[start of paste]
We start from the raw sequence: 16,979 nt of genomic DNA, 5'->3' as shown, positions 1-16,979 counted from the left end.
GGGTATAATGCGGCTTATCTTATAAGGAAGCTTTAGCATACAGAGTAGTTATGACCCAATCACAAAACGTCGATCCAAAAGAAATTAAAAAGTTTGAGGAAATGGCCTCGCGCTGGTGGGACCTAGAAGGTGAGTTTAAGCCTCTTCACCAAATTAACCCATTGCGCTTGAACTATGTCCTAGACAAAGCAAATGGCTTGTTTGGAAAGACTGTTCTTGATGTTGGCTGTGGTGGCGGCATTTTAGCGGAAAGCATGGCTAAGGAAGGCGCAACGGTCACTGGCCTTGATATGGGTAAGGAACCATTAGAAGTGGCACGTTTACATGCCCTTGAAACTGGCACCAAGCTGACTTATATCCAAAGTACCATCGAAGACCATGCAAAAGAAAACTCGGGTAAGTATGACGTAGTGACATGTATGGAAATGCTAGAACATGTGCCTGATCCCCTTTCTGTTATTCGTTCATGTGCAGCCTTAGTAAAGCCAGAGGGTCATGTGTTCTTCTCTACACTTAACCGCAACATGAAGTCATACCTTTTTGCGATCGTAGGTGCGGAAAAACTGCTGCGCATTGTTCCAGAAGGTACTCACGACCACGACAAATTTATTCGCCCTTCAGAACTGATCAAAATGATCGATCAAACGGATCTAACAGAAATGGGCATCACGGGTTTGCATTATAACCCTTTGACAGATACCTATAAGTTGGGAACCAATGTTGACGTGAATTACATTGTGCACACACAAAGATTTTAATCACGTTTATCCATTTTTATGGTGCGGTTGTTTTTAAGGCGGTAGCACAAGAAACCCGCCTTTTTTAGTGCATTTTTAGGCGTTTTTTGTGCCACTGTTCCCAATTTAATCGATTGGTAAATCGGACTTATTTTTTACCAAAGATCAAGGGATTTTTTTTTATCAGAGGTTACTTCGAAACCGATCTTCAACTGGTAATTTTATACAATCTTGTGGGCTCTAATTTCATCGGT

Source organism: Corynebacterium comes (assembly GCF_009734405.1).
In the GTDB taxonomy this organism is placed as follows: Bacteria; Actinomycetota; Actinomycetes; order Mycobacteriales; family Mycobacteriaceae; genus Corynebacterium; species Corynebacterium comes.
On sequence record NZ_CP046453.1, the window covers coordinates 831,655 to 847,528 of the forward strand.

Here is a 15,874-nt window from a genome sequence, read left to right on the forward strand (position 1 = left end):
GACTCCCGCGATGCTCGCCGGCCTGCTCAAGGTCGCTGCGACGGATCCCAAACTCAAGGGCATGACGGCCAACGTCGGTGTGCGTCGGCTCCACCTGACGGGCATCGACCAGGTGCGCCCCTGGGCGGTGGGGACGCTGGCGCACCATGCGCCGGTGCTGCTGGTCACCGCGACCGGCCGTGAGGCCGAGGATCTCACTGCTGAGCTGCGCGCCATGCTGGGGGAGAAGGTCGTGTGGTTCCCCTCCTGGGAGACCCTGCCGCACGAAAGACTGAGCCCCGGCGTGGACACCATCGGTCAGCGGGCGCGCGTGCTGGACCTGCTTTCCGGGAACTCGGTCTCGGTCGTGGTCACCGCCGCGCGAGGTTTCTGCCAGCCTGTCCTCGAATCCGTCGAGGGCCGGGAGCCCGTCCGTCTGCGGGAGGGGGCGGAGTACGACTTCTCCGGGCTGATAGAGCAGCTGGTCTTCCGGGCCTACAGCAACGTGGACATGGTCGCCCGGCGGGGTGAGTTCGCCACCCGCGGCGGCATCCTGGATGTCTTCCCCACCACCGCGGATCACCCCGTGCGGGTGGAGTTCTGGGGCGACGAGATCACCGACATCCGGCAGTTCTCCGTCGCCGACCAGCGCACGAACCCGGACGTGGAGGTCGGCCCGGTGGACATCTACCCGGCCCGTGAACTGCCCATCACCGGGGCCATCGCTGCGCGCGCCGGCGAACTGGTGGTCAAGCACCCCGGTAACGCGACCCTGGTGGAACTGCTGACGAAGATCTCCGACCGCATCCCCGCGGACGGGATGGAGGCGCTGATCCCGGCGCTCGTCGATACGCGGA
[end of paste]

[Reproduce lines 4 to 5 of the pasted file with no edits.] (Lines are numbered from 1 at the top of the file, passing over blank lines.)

In the GTDB taxonomy this organism is placed as follows: Bacteria; Actinomycetota; Actinomycetes; order Mycobacteriales; family Mycobacteriaceae; genus Corynebacterium; species Corynebacterium comes.
On sequence record NZ_CP046453.1, the window covers coordinates 831,655 to 847,528 of the forward strand.